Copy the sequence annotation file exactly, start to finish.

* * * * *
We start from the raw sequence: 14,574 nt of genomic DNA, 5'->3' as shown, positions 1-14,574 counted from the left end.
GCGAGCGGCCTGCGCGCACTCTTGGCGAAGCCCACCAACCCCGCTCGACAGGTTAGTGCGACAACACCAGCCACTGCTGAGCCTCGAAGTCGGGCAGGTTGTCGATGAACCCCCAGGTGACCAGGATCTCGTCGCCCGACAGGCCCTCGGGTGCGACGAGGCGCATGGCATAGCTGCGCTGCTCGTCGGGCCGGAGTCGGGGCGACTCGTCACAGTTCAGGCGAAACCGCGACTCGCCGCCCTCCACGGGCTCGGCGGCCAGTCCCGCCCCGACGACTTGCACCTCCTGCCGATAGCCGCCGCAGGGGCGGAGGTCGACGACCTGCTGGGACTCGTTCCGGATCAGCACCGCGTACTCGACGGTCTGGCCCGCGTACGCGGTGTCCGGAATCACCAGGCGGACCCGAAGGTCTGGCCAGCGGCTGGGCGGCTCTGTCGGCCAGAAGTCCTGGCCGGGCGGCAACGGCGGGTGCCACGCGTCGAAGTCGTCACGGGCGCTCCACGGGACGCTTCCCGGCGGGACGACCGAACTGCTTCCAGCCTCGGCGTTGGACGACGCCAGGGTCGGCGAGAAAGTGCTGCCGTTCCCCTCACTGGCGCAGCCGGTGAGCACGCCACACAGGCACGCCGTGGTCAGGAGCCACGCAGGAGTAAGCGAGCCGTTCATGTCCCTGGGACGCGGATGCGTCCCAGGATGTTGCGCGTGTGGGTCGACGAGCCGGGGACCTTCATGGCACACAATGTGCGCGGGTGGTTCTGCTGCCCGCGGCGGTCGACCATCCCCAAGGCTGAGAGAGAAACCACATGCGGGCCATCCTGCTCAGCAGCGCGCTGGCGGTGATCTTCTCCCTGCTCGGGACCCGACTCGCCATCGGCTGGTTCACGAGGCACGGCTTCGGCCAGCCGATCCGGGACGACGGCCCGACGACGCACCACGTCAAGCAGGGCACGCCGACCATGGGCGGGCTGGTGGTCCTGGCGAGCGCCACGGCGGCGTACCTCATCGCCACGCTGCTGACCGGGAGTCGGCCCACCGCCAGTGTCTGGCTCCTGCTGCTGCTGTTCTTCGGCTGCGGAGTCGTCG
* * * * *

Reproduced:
We start from the raw sequence: 14,574 nt of genomic DNA, 5'->3' as shown, positions 1-14,574 counted from the left end.
GCGAGCGGCCTGCGCGCACTCTTGGCGAAGCCCACCAACCCCGCTCGACAGGTTAGTGCGACAACACCAGCCACTGCTGAGCCTCGAAGTCGGGCAGGTTGTCGATGAACCCCCAGGTGACCAGGATCTCGTCGCCCGACAGGCCCTCGGGTGCGACGAGGCGCATGGCATAGCTGCGCTGCTCGTCGGGCCGGAGTCGGGGCGACTCGTCACAGTTCAGGCGAAACCGCGACTCGCCGCCCTCCACGGGCTCGGCGGCCAGTCCCGCCCCGACGACTTGCACCTCCTGCCGATAGCCGCCGCAGGGGCGGAGGTCGACGACCTGCTGGGACTCGTTCCGGATCAGCACCGCGTACTCGACGGTCTGGCCCGCGTACGCGGTGTCCGGAATCACCAGGCGGACCCGAAGGTCTGGCCAGCGGCTGGGCGGCTCTGTCGGCCAGAAGTCCTGGCCGGGCGGCAACGGCGGGTGCCACGCGTCGAAGTCGTCACGGGCGCTCCACGGGACGCTTCCCGGCGGGACGACCGAACTGCTTCCAGCCTCGGCGTTGGACGACGCCAGGGTCGGCGAGAAAGTGCTGCCGTTCCCCTCACTGGCGCAGCCGGTGAGCACGCCACACAGGCACGCCGTGGTCAGGAGCCACGCAGGAGTAAGCGAGCCGTTCATGTCCCTGGGACGCGGATGCGTCCCAGGATGTTGCGCGTGTGGGTCGACGAGCCGGGGACCTTCATGGCACACAATGTGCGCGGGTGGTTCTGCTGCCCGCGGCGGTCGACCATCCCCAAGGCTGAGAGAGAAACCACATGCGGGCCATCCTGCTCAGCAGCGCGCTGGCGGTGATCTTCTCCCTGCTCGGGACCCGACTCGCCATCGGCTGGTTCACGAGGCACGGCTTCGGCCAGCCGATCCGGGACGACGGCCCGACGACGCACCACGTCAAGCAGGGCACGCCGACCATGGGCGGGCTGGTGGTCCTGGCGAGCGCCACGGCGGCGTACCTCATCGCCACGCTGCTGACCGGGAGTCGGCCCACCGCCAGTGTCTGGCTCCTGCTGCTGCTGTTCTTCGGCTGCGGAGTCGTCG